More than a month ago, I finally took my DELF B2. I was not too sure if I was prepared enough for the higher DALF C1 and I had a lot of lingering self doubts. It has been more than a decade since I have last taken an objective-type French examination, and any type of certification won’t definitely come off as a walk in the park. So on that deadline for registering for the exam, I made a last minute decision to take it. I barely had two weeks to prepare myself for the 4-part exam, and I feverishly downloaded the book “Réussir le DELF B2“.
Honestly, I almost kicked myself for not deciding on this much earlier. I would have had more time to prepare but I could no longer wait for the next test schedule in May 2014. It was definitely now or never. I needed to get this exam over with and to stop stalling.
So from Sunday until Tuesday before the exam, I was just locked up in our apartment, trying to wrap my head around the amount of work I needed to do. From listening and writing comprehension, to written and oral production, I was very determined to jot down as many pointers as my shaking hands would allow me. I also had a stash of bread, junk food and four bottles of my ever-trusted Cobra Ginkgo Biloba. I cannot NOT pass the exam because it would be really humiliating if I were to fail.
Then on the day of the exam, I just had a good ‘ol breakfast (like I always do before a major exam), ran over my notes and strategized on what best to do confronted with a particular situation. As expected, the first part (listening comprehension) was a great pain in the eardrums. It was almost impossible to hear what the first and longer recording was exactly saying . I just threw all cautions to the wind and inferred the answer from the questions in the questionnaire — 17 or 18 points left to chance. I vowed to hate recorded telephone conversations from that day on. Then for the second and shorter recording, I made sure that I get as many correct answers as possible because it was a more audible file.
I was completely taken aback and disheartened, but I still had three more parts to work on. Besides, I needed to get started with the reading comprehension. There were two texts to work on; one of them was about a digital photography article, while the other one concerned elders looking for online connections with their old friends. The difficult task was managing your time between the two articles, and I have spent more than 30 minutes answering the questions for the first article. I had to rush reading and answering the second one because each parts were only given an hour each. If I were to spend 30 minutes for the second article, that would take away precious time to conceptualize and answer the written production part.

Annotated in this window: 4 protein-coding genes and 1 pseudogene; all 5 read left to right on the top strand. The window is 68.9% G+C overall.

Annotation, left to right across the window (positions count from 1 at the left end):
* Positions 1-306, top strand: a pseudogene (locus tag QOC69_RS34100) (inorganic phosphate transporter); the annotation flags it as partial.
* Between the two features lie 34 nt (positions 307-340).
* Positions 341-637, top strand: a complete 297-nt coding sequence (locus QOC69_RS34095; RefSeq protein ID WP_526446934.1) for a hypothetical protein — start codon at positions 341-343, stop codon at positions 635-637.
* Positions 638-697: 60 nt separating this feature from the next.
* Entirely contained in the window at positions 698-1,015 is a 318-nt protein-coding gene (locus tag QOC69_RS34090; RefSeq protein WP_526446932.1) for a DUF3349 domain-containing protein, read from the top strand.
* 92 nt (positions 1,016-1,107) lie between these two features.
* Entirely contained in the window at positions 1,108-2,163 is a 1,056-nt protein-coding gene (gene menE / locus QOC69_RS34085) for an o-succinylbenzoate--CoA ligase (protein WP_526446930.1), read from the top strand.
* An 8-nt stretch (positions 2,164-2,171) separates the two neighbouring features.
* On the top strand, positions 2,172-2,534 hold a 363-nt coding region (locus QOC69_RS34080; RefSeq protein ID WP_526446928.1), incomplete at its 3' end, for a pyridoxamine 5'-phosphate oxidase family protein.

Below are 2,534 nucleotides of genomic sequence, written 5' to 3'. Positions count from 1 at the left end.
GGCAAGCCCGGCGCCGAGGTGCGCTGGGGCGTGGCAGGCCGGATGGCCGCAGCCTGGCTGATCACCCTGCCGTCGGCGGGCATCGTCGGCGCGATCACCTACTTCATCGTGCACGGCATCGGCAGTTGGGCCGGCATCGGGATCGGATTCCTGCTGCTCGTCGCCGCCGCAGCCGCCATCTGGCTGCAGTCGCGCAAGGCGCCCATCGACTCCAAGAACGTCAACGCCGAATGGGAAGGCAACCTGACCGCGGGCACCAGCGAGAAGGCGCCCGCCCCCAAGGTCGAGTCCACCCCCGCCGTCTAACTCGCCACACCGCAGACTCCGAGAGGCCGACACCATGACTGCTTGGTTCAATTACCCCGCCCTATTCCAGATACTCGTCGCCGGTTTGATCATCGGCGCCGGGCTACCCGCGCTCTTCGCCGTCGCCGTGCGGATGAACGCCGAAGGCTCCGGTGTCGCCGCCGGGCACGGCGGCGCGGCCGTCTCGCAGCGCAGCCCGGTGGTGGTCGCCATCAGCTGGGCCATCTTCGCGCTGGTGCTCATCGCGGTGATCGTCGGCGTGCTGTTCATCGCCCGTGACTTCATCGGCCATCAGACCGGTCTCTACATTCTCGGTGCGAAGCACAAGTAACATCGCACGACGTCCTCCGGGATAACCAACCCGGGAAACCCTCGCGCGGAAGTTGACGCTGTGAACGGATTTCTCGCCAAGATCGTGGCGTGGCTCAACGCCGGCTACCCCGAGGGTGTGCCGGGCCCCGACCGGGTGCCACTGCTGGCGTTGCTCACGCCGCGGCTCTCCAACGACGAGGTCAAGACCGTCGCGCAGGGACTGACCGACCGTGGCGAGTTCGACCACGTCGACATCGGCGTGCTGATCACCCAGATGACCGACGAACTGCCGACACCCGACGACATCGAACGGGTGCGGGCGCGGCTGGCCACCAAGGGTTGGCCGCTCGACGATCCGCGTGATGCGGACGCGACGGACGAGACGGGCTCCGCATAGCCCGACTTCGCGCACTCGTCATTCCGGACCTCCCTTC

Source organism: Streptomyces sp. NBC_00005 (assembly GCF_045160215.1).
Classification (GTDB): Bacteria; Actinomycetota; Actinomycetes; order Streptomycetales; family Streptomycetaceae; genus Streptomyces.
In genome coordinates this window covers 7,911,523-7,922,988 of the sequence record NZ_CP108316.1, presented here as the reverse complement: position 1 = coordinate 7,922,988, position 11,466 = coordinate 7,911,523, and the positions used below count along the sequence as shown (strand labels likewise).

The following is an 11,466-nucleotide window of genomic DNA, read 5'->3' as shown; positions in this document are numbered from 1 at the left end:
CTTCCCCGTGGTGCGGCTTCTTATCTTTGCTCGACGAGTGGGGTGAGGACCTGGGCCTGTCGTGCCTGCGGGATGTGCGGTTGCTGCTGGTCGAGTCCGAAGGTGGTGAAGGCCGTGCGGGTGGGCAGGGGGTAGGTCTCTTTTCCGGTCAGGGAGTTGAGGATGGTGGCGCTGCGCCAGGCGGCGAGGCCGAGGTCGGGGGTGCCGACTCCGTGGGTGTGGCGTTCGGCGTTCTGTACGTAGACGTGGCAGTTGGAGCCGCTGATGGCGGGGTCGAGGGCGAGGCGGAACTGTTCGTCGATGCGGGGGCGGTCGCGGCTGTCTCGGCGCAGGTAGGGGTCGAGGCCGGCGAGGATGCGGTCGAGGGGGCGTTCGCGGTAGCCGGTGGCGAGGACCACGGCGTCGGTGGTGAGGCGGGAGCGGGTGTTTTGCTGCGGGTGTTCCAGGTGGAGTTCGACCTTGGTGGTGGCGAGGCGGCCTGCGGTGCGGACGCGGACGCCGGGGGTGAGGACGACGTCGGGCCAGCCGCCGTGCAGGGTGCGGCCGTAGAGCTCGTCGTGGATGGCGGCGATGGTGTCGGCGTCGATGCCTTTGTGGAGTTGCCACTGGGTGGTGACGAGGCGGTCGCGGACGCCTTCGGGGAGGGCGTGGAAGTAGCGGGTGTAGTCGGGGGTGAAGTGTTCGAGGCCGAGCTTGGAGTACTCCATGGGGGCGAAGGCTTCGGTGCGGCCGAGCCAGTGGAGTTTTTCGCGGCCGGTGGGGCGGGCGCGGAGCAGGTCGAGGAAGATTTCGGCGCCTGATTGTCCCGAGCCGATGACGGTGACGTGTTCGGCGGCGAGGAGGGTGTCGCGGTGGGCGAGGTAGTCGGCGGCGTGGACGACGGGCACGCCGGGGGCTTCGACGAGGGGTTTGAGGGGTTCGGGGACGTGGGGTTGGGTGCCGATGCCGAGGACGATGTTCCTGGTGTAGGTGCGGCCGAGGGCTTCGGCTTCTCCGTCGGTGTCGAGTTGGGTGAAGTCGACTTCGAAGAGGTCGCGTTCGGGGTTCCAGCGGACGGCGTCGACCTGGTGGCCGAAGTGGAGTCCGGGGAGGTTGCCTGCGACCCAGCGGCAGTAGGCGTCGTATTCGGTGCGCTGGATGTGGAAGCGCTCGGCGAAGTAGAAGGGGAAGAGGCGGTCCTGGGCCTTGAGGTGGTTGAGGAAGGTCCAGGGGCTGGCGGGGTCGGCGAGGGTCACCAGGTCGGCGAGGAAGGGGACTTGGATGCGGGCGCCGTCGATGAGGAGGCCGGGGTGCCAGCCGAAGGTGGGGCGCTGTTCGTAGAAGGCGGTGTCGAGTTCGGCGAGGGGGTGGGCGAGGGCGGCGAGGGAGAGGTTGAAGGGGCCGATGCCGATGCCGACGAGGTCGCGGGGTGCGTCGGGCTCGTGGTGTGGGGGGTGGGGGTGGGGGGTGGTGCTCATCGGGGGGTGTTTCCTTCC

Then for the third part, we were given a specific situation — there was a festival of different cultures of the world in Paris and we had to write a letter to the city mayor proposing an outline of activities to showcase our home country’s culture. This is where one’s imagination must really fly, and I had to make sure I get names of Filipino artists right. I was lucky to have visited the National Museum last month with Mon, and I had a blast looking at oeuvres by Napoleon Abueva and Guillermo Tolentino. I worried after the exam, though, because I knew that I got a particular word wrong. LOL
A quick lunch back at the apartment and a quick rant/sharing with Mon, I found myself back in Alliance for the oral production part. I was just waiting in the lobby for almost 30 minutes, until one of the test-takers informed me that there was a waiting area upstairs. It meant that I was late for my schedule but another person fortunately took over my slot. The topic to work on could be anything and everything under the French sun and we were made to pick two pieces of paper, and decide within 3 minutes on which one to work on. Both of them fortunately, had something to do with demographic change and I retrieved information from my memory bank on facts about population ageing, its effects with the working population and family life, as well as connect it with the European crisis. Thank you graduate school! I think I could have done better with the structure of the sentences but I just hoped I got the message across.
Fast forward to 7 weeks after, I finally got an email, while Mon and I were eating lunch. I was too nervous to open it and Mon had to read it on my behalf. It had no results, though, as it just mentioned that the results were already availabel for claiming. We left the apartment 30 minutes earlier to drop by Alliance and waited for the receptionist to fumble over papers in a folder and look for my paper. In those 15 seconds, I had been self-debating “If I’d fail, should I be getting a letter instead?”, “Why are these all certificates I’m seeing, does it mean I passed?”, “Oh Lord, please let me pass and I will be good and I will work much harder for my French!” It was funny a sight. Then when the sheet was handed out to me, I zeroed in on each parts of the exam, and then the total score — I PASSED THE EXAM!
I immediately informed Mama and Ikle about the results, and it was some sort of a surprise. I felt really bad about the listening comprehension part but how my expectations were exceeded or bouleversés. I’m not complaining, though, and all that matters now is I have passed. Now I can finally include this important bit of information in my résumé, and hopefully it helps with the important job search. I have failed myself enough this year but anyway, we don’t always get it right the first time, right? =)